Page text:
NEW international student commencements continue to fall, dropping 9.5 per cent, or more than 32,000 students, as at the end of October.
According to government agency Australian Education International, total enrolments in Australia are down 1.4 per cent at 599,795 students.
The drop in commencements has worsened marginally from a 9.3 per fall as at end-September, but the fall in total enrolments has accelerated from a drop of 0.9 per cent.
The figures come as the government continues to be pressured by the international education sector to ease tighter visa restrictions on students that it fears are discouraging applications.
As previously reported in The Australian, research by the John Curtin Institute of Public Policy has highlighted that students seeking an Australian visa have to have substantially more money behind them to qualify compared with the US, Canada and Britain.
In a statement today the Australian Technology Network of universities said the visa system was "threatening to the derail'' the industry.
"We have a ridiculous situation whereby the level of proof required by students from our key markets of China and India are substantially more onerous than for that required by students from Singapore and Malaysia,'' Ross Milbourne, ATN chairman and vice chancellor of University of Technology, Sydney, said.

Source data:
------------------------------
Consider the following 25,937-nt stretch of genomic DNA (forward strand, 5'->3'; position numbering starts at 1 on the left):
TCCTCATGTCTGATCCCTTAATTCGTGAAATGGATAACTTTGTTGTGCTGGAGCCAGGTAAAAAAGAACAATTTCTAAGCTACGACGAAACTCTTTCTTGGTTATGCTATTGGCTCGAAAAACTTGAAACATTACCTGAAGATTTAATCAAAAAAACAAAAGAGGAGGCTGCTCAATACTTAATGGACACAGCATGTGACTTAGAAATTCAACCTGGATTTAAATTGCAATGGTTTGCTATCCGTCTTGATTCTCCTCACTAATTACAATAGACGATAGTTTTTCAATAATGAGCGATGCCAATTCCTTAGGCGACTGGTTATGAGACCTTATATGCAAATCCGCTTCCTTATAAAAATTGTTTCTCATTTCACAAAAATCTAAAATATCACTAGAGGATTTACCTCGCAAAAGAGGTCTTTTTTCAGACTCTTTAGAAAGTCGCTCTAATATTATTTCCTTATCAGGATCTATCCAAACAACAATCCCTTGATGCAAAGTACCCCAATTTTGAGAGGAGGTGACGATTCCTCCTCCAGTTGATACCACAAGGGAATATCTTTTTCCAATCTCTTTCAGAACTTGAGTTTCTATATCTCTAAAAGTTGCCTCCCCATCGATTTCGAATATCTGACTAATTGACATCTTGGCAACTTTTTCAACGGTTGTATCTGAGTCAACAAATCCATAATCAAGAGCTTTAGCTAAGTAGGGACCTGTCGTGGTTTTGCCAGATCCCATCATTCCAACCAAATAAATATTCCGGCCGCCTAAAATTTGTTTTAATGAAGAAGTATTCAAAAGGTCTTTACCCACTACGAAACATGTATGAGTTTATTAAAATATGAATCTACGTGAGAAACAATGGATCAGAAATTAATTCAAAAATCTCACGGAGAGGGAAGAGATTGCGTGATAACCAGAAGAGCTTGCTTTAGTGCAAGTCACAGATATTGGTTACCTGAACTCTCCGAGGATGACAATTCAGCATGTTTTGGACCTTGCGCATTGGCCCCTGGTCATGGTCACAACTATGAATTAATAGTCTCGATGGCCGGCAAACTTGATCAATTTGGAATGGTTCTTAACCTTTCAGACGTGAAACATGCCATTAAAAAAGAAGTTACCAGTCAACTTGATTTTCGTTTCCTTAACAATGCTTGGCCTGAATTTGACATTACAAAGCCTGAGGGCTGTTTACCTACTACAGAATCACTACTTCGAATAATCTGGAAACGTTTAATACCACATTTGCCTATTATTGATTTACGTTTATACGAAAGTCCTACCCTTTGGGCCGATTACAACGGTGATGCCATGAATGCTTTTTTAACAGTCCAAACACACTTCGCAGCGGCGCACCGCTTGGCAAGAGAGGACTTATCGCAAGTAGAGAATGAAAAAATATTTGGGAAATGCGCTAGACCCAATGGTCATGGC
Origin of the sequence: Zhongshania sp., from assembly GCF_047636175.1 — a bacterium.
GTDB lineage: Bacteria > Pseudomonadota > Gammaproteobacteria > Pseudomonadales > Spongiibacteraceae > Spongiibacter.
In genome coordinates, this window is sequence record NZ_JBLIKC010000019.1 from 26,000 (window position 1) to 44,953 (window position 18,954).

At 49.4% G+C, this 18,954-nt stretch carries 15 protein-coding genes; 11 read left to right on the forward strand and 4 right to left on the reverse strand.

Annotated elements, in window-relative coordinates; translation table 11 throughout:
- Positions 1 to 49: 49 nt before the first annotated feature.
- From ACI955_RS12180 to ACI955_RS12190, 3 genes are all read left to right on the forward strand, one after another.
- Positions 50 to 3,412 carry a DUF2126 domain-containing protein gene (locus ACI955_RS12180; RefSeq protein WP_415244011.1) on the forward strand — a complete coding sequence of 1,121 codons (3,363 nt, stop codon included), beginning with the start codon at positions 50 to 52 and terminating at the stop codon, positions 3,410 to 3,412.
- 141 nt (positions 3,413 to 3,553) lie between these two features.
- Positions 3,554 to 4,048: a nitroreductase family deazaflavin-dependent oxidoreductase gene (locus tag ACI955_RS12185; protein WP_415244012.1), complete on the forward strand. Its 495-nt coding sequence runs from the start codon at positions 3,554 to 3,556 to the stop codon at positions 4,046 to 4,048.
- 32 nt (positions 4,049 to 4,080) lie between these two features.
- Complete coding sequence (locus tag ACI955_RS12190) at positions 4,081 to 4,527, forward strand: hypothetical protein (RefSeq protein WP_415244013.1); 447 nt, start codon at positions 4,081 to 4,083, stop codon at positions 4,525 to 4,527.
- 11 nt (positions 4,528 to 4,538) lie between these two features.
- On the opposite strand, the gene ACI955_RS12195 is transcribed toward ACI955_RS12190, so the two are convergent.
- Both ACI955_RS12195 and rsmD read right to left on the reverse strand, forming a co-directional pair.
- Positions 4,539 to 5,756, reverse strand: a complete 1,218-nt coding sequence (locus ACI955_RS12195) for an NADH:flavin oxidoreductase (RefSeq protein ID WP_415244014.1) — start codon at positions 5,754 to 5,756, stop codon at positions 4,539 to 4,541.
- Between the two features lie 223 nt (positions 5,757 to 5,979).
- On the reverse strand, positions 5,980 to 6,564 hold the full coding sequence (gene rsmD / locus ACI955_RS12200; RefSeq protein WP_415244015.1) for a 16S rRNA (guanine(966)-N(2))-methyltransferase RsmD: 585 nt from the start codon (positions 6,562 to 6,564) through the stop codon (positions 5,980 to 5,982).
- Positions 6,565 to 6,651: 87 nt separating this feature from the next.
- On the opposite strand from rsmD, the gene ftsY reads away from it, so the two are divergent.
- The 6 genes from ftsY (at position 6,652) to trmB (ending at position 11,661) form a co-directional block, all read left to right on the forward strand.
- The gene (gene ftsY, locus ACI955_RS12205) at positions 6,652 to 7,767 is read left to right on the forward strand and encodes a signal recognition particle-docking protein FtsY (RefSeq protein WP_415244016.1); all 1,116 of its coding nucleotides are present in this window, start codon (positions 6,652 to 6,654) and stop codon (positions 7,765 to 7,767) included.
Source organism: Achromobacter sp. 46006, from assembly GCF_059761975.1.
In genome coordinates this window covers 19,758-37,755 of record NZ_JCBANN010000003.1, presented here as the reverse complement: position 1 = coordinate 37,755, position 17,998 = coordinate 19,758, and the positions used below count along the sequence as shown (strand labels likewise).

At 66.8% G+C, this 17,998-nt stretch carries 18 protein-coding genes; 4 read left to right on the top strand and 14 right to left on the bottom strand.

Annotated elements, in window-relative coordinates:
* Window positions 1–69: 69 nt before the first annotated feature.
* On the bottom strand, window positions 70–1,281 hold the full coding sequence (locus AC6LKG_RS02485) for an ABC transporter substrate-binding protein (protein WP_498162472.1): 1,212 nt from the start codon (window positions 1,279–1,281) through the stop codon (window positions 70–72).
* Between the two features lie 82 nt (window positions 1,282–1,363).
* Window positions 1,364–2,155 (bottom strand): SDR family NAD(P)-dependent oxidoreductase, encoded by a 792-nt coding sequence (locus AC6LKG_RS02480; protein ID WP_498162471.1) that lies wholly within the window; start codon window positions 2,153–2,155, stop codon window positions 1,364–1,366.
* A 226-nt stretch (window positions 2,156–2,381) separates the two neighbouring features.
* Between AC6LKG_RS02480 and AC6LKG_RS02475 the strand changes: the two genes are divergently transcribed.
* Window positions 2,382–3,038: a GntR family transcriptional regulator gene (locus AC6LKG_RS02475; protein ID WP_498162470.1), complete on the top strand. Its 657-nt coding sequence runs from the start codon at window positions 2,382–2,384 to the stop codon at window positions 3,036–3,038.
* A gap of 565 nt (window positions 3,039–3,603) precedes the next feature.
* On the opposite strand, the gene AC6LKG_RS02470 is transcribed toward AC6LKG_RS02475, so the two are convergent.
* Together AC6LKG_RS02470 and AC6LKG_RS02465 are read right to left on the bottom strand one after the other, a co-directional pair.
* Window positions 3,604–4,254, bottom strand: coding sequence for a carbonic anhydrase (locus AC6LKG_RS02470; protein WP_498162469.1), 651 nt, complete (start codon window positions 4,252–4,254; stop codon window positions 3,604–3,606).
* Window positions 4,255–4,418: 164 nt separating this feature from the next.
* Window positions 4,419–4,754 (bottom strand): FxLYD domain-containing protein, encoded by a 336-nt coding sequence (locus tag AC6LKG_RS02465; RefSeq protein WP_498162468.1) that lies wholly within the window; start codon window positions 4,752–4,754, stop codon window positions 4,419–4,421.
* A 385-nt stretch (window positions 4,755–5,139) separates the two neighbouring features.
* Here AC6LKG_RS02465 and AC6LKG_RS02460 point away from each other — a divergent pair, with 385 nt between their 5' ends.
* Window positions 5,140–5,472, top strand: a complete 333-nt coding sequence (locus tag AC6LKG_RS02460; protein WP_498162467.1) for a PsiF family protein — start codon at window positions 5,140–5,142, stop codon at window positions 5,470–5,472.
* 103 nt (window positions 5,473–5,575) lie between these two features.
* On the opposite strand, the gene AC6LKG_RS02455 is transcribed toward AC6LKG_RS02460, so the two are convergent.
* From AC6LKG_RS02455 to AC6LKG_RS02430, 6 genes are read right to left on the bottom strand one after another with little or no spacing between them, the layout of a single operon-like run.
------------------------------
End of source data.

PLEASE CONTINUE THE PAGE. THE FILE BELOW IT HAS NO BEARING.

International students seeking a local visa need to prove they have sufficient funds to cover tuition fees and living costs for the duration of their stay, which for a three-year degree would amount to at least $108,000, the Curtin Institute said. In comparison, it is about $40,500 in the US and $23,000-$25,000 in Canada, Britain and New Zealand.
As of October, enrolments in higher education remain 8.4 per cent up on a year ago, while commencement growth has slowed to 1.9 per cent. But the sector is braced for a substantial drop in numbers next year, especially in the second semester with some universities budgeting for falls of as much as 25 per cent.
The Curtin Institute has forecast that falling international student numbers in higher education could cost the economy as many as 19,000 jobs by 2012.
TAFEs and their agents are warning of between 30 per cent and 40 per cent decline in commencements next year, TAFE Directors Australia said yesterday.
Commencements in vocational education and training are down 8.2 per cent as of October. Enrolments are up just 0.4 per cent.
The English language college sector, which feeds both higher education and VET, remains the worst hit with enrolments down 18 per cent and commencements down 22.3 per cent.
(Source: The Australian)